Izgad said...

“How many professors would tolerate a student who is a proclaimed White-supremacist to offer their views for free discussion? What about the biology student who does not believe in evolution?”

From what you say it would seem that you support tolerating white supremacists and creationists on campus. You are never short of surprises. I tend to think like this but then again I am an extremist. For me the whole point of free speech is to create intellectual chaos. I like to play the intellectual terrorist. :D
Curious. Do you believe that the government should be allowed to stop private businesses from engaging in discrimination? For example what if someone wanted to set up an Aryan coffee shop so that middle class white supremacists can come relax, drink coffee served by pretty white waitresses and not have to be bothered by the sight of any black faces. What is the difference between this and Hooters?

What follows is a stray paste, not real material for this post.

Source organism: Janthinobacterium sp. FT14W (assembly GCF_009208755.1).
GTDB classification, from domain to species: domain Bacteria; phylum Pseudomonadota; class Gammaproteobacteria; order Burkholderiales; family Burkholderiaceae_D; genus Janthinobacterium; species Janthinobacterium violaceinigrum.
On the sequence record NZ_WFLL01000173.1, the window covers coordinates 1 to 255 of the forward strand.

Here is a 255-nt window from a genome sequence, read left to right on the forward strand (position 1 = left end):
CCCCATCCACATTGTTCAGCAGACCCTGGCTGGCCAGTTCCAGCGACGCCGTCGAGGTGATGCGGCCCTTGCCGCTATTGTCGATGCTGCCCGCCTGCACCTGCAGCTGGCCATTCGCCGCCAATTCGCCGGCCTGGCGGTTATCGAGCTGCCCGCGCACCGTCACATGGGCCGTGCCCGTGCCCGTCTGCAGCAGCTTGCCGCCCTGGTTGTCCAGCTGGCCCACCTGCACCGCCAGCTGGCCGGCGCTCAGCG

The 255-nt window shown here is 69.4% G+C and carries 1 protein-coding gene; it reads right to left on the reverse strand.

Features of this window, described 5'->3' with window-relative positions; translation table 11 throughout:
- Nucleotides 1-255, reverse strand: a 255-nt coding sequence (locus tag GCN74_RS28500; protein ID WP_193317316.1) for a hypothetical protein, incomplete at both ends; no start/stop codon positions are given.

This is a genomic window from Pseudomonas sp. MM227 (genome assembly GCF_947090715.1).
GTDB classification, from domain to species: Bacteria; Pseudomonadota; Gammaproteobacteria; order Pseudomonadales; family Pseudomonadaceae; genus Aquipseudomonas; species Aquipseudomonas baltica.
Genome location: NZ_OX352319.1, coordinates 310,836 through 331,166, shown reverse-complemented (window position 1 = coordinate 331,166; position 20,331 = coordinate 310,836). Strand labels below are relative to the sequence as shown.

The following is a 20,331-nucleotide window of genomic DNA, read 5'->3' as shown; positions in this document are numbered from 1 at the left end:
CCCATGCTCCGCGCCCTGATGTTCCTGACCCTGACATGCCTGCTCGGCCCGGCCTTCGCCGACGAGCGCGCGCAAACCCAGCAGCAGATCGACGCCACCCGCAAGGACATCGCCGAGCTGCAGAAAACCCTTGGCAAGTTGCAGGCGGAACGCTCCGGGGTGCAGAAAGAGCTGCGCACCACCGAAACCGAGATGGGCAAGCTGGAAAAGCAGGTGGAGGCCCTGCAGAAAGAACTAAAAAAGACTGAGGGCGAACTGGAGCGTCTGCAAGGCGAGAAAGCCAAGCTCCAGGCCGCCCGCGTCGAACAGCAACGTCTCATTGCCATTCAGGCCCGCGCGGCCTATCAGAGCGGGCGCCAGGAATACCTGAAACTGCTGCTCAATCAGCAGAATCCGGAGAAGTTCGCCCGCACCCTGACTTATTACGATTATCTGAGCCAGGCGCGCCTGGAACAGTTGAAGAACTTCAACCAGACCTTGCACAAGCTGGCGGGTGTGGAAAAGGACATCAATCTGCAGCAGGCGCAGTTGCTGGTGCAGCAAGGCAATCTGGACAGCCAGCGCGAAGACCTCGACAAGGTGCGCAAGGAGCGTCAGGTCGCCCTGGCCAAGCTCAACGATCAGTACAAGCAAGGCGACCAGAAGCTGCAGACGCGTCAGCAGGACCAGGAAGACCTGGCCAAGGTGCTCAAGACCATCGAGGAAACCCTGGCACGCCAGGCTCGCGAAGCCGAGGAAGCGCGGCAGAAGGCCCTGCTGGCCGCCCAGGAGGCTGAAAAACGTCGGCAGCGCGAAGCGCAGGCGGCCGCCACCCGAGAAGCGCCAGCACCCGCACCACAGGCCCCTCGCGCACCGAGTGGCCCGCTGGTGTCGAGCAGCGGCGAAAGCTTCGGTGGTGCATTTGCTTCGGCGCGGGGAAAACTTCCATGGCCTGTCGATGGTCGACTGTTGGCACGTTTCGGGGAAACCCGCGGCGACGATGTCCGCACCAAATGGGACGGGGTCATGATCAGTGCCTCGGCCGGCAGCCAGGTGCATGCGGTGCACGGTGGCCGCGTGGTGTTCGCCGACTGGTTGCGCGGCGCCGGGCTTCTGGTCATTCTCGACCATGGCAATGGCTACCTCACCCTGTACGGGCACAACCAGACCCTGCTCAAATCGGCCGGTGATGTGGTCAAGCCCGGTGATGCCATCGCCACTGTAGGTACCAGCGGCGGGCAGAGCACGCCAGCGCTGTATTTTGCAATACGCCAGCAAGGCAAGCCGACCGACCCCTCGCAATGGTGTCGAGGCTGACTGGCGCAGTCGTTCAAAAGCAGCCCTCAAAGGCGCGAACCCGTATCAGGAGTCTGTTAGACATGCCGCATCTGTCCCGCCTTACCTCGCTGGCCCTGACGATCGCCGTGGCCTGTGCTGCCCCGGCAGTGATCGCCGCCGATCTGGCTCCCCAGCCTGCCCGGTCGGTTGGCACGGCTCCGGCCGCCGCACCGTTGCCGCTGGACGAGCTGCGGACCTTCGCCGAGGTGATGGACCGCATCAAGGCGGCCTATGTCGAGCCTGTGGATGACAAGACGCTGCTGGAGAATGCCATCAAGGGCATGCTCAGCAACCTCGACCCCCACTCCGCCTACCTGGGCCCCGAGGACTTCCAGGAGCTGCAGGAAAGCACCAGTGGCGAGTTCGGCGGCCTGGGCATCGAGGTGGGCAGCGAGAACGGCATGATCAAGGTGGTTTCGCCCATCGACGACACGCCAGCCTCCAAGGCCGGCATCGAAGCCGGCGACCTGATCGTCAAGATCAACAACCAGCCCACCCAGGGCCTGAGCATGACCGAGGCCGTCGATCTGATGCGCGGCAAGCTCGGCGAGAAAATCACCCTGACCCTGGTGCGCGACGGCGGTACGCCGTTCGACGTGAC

Miss S. said...

Well I don't waste any of my affection on White supremacists; but to be fair, do they deserved to be censored any more than the pro-life camp, followers of Rabbi Meir Kahane, Satanists or those NORML people? As long as you do not infringe on the personal rights or safety of others, you should be free to think how you like. That was supposed to be one of the perks of living in the United States.